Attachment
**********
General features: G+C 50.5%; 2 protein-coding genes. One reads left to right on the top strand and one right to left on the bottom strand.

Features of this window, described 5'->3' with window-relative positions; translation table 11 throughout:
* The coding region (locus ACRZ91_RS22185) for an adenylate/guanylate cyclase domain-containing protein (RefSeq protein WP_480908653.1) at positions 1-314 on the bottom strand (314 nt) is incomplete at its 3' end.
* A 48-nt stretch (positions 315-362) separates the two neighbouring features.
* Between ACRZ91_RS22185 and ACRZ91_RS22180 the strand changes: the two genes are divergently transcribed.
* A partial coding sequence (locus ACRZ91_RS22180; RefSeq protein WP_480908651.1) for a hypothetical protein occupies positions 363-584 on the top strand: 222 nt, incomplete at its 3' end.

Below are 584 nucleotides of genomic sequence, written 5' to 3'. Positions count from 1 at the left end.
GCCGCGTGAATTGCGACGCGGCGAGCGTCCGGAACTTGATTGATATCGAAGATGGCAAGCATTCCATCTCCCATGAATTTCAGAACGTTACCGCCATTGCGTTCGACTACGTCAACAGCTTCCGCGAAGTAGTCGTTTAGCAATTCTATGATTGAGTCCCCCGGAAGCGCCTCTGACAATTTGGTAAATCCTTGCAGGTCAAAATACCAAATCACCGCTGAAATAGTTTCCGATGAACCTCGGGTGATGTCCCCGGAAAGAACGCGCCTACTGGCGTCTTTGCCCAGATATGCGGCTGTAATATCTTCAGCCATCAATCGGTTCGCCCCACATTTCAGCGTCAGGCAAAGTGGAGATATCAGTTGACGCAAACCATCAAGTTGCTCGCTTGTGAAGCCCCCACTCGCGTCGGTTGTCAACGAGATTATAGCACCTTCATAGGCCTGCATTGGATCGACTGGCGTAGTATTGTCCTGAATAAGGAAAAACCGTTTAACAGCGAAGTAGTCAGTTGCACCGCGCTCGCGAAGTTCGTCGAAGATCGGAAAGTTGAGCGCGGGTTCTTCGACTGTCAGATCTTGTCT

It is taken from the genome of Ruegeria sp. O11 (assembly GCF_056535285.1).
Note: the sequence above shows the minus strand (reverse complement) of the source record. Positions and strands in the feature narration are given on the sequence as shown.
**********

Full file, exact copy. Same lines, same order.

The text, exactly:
General features: G+C 50.5%; 2 protein-coding genes. One reads left to right on the top strand and one right to left on the bottom strand.

Features of this window, described 5'->3' with window-relative positions; translation table 11 throughout:
* The coding region (locus ACRZ91_RS22185) for an adenylate/guanylate cyclase domain-containing protein (RefSeq protein WP_480908653.1) at positions 1-314 on the bottom strand (314 nt) is incomplete at its 3' end.
* A 48-nt stretch (positions 315-362) separates the two neighbouring features.
* Between ACRZ91_RS22185 and ACRZ91_RS22180 the strand changes: the two genes are divergently transcribed.
* A partial coding sequence (locus ACRZ91_RS22180; RefSeq protein WP_480908651.1) for a hypothetical protein occupies positions 363-584 on the top strand: 222 nt, incomplete at its 3' end.

Below are 584 nucleotides of genomic sequence, written 5' to 3'. Positions count from 1 at the left end.
GCCGCGTGAATTGCGACGCGGCGAGCGTCCGGAACTTGATTGATATCGAAGATGGCAAGCATTCCATCTCCCATGAATTTCAGAACGTTACCGCCATTGCGTTCGACTACGTCAACAGCTTCCGCGAAGTAGTCGTTTAGCAATTCTATGATTGAGTCCCCCGGAAGCGCCTCTGACAATTTGGTAAATCCTTGCAGGTCAAAATACCAAATCACCGCTGAAATAGTTTCCGATGAACCTCGGGTGATGTCCCCGGAAAGAACGCGCCTACTGGCGTCTTTGCCCAGATATGCGGCTGTAATATCTTCAGCCATCAATCGGTTCGCCCCACATTTCAGCGTCAGGCAAAGTGGAGATATCAGTTGACGCAAACCATCAAGTTGCTCGCTTGTGAAGCCCCCACTCGCGTCGGTTGTCAACGAGATTATAGCACCTTCATAGGCCTGCATTGGATCGACTGGCGTAGTATTGTCCTGAATAAGGAAAAACCGTTTAACAGCGAAGTAGTCAGTTGCACCGCGCTCGCGAAGTTCGTCGAAGATCGGAAAGTTGAGCGCGGGTTCTTCGACTGTCAGATCTTGTCT

It is taken from the genome of Ruegeria sp. O11 (assembly GCF_056535285.1).
Note: the sequence above shows the minus strand (reverse complement) of the source record. Positions and strands in the feature narration are given on the sequence as shown.